Coronavirus latest: Fears as cancer referrals plunge amid pandemic
Dame Cally Palmer, national cancer director for NHS England, said the restoration of services will work on the basis that Covid-19 is “here to stay” and infection-free spaces will be vital to ensure patients can be treated safely.
MPs were told two week referrals were down by 62 percent and chemotherapy treatments by 30 percent.
Survival A panel of experts were questioned by the Health and Social Care Committee on the impact of the pandemic on core services.
MPs heard that referrals to mental health services have also fallen, while a midwifery expert warned that high-risk pregnancies being missed could lead to a rise in stillbirths and neonatal deaths.
Prof Martin Marshall, chair of the Royal College of GPs, said face-to-face appointments were down from 70 percent to 23 percent.
Cancer Research UK has warned around 2,700 cancers are being missed every week due to the drop in referrals and suspension of some screening programmes.
But Dame Cally said it was too early to estimate the effect on diagnoses and survival rate.
She added: “It’s really important to state that urgent referrals and urgent cancer treatments are continuing.”
Gill Walton, chief executive of the Royal College of Midwives, said she was concerned that anxiety has risen among pregnant women.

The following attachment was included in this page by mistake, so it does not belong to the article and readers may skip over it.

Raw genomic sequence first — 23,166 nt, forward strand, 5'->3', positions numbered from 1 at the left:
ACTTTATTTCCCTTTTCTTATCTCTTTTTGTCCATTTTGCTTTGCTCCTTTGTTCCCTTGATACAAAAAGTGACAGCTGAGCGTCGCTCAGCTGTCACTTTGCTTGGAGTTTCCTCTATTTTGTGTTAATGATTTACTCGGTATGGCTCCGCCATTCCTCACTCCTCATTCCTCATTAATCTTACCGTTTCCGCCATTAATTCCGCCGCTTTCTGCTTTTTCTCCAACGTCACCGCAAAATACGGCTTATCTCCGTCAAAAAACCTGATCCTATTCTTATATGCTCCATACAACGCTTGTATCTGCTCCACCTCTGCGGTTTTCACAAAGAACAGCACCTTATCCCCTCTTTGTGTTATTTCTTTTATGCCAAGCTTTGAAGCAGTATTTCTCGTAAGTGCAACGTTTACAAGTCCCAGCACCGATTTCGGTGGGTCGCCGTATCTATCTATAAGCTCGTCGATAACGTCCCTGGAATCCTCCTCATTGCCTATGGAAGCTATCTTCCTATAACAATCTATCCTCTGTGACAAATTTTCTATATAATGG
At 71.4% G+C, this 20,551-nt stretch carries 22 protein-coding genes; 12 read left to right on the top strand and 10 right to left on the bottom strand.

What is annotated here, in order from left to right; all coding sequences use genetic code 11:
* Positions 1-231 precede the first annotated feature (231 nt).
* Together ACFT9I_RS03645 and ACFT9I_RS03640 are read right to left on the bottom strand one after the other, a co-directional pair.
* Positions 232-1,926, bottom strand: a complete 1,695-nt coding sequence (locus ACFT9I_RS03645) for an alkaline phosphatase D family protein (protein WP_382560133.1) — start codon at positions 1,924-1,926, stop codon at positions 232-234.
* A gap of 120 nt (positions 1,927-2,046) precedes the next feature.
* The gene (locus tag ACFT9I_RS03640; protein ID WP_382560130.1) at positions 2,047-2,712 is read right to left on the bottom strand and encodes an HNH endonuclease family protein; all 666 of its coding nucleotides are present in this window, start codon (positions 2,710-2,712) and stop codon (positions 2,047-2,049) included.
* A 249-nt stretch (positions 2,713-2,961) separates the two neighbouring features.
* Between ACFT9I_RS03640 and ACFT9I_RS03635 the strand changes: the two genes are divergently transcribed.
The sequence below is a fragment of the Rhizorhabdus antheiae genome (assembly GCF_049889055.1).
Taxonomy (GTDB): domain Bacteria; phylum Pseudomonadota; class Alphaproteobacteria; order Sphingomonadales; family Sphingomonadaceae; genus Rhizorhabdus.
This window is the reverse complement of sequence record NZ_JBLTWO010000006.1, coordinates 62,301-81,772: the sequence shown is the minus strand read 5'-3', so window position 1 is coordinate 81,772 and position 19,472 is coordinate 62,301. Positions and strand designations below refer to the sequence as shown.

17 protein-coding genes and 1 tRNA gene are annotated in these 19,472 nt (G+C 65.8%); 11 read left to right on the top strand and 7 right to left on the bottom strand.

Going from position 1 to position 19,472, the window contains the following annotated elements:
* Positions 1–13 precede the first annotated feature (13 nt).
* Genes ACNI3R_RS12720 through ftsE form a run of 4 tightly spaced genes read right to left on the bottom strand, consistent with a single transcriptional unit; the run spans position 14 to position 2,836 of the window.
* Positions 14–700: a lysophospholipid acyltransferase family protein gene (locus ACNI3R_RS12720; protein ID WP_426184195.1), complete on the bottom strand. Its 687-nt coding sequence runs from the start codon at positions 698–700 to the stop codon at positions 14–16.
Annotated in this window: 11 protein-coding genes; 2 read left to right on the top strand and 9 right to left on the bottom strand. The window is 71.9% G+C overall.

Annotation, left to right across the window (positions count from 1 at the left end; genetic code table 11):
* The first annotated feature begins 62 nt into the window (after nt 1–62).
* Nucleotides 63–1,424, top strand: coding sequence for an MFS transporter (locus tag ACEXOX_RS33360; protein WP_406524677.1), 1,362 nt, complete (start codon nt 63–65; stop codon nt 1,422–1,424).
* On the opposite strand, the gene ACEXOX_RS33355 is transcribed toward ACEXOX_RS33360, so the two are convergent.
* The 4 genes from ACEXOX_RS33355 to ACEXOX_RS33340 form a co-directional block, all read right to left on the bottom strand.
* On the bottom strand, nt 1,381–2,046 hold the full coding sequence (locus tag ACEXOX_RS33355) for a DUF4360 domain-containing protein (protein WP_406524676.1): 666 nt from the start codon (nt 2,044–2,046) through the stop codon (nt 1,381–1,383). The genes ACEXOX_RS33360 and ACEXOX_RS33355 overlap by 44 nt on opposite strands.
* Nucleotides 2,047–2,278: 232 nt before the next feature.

Some may be too scared to raise problems with midwives and this could lead to a rise in stillbirths and neonatal deaths.
Ms Walton said: “Maternity services are still open and women should come forward.”
She added that expectant mothers from BAME backgrounds should be treated “as more vulnerable than the general population and midwives are fully aware of that”.
Claire Murdoch, national mental health director for NHS England, revealed that referrals to its services had fallen by 30-40 percent.
This is partly due to the closure of schools disrupting one common referral route.
She told MPs there was no evidence of a spike in suicides as a result of the pandemic, but its full impact on mental health is not yet clear.
She said: “The truth is we don’t yet know what additional demand will be as a result of this pandemic.
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